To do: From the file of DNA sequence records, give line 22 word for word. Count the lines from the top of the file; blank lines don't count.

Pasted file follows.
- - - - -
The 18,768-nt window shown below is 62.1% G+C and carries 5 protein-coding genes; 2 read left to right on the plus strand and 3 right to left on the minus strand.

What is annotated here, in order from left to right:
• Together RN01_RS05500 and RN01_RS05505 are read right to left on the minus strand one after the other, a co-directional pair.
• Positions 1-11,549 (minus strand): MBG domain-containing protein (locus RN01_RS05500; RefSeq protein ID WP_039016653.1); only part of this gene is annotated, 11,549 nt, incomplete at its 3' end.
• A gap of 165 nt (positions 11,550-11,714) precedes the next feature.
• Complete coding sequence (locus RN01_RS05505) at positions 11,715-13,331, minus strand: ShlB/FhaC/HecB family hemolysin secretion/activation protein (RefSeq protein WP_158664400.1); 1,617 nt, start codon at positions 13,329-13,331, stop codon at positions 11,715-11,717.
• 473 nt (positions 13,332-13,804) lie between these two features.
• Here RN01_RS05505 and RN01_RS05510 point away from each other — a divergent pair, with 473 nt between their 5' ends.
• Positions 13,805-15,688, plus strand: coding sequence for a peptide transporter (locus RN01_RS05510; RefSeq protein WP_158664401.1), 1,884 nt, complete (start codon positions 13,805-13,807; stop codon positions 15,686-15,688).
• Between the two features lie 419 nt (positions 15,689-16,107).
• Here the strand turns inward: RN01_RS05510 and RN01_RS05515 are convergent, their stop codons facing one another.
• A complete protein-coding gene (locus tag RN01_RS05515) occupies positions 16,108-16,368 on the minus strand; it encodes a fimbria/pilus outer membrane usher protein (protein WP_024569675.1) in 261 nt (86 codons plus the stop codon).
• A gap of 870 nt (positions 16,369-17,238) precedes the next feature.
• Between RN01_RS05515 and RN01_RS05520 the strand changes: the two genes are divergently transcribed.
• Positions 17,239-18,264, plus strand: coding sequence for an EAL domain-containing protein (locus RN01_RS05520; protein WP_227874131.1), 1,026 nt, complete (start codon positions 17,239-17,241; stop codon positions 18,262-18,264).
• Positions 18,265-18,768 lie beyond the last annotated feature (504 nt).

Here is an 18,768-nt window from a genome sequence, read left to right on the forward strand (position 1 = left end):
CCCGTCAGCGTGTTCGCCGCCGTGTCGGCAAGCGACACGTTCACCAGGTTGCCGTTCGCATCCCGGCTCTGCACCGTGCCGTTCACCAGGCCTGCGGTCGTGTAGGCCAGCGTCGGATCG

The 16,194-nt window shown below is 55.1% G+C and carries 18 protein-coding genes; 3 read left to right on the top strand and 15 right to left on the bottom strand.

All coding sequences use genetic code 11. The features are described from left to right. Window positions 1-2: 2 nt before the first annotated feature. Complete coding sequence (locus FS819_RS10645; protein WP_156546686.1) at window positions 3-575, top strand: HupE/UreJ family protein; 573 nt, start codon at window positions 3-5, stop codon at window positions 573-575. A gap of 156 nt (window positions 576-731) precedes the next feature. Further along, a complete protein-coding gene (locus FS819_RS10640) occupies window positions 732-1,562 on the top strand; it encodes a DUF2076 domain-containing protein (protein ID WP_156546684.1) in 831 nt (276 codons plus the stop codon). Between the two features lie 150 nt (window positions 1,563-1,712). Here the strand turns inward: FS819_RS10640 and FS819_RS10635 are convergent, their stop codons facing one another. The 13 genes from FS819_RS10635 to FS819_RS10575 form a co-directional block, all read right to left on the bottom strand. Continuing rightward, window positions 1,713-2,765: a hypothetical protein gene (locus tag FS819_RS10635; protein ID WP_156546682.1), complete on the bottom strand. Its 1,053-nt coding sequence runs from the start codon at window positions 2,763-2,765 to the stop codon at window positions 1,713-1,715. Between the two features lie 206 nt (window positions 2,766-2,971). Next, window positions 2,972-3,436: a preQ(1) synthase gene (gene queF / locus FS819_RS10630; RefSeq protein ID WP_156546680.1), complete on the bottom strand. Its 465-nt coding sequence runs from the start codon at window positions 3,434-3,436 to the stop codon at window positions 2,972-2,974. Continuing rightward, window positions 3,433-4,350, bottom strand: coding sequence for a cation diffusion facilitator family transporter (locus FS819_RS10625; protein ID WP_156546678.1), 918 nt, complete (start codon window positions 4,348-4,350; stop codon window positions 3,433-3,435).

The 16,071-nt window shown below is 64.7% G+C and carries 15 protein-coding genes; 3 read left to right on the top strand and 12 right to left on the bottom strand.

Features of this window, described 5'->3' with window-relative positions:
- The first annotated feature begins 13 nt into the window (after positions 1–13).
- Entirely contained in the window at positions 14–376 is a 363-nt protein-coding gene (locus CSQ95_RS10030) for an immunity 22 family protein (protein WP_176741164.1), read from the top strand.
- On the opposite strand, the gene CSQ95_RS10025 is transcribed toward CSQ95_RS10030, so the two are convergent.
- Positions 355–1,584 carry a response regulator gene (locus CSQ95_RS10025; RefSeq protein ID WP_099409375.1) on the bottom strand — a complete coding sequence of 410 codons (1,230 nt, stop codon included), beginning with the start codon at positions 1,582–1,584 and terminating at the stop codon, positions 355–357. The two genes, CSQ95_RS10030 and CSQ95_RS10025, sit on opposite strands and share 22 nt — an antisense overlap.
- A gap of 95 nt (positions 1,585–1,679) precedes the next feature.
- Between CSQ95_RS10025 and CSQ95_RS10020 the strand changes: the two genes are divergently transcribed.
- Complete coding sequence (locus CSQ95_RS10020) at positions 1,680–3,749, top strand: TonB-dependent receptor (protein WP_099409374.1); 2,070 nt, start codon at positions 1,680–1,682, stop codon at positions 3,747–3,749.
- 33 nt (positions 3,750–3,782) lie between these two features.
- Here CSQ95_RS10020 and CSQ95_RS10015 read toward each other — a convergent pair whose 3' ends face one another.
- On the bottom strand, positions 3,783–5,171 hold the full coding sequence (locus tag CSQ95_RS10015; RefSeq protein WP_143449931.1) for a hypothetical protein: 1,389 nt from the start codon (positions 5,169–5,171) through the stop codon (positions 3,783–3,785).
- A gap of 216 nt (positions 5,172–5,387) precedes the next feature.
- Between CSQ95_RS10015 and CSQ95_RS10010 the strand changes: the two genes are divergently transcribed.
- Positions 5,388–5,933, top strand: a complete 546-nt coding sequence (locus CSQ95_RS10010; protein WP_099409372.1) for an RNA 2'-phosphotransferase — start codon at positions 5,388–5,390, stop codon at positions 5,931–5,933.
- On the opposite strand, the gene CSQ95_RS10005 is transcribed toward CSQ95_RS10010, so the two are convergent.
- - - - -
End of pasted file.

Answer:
Features of this window, described 5'->3' with window-relative positions: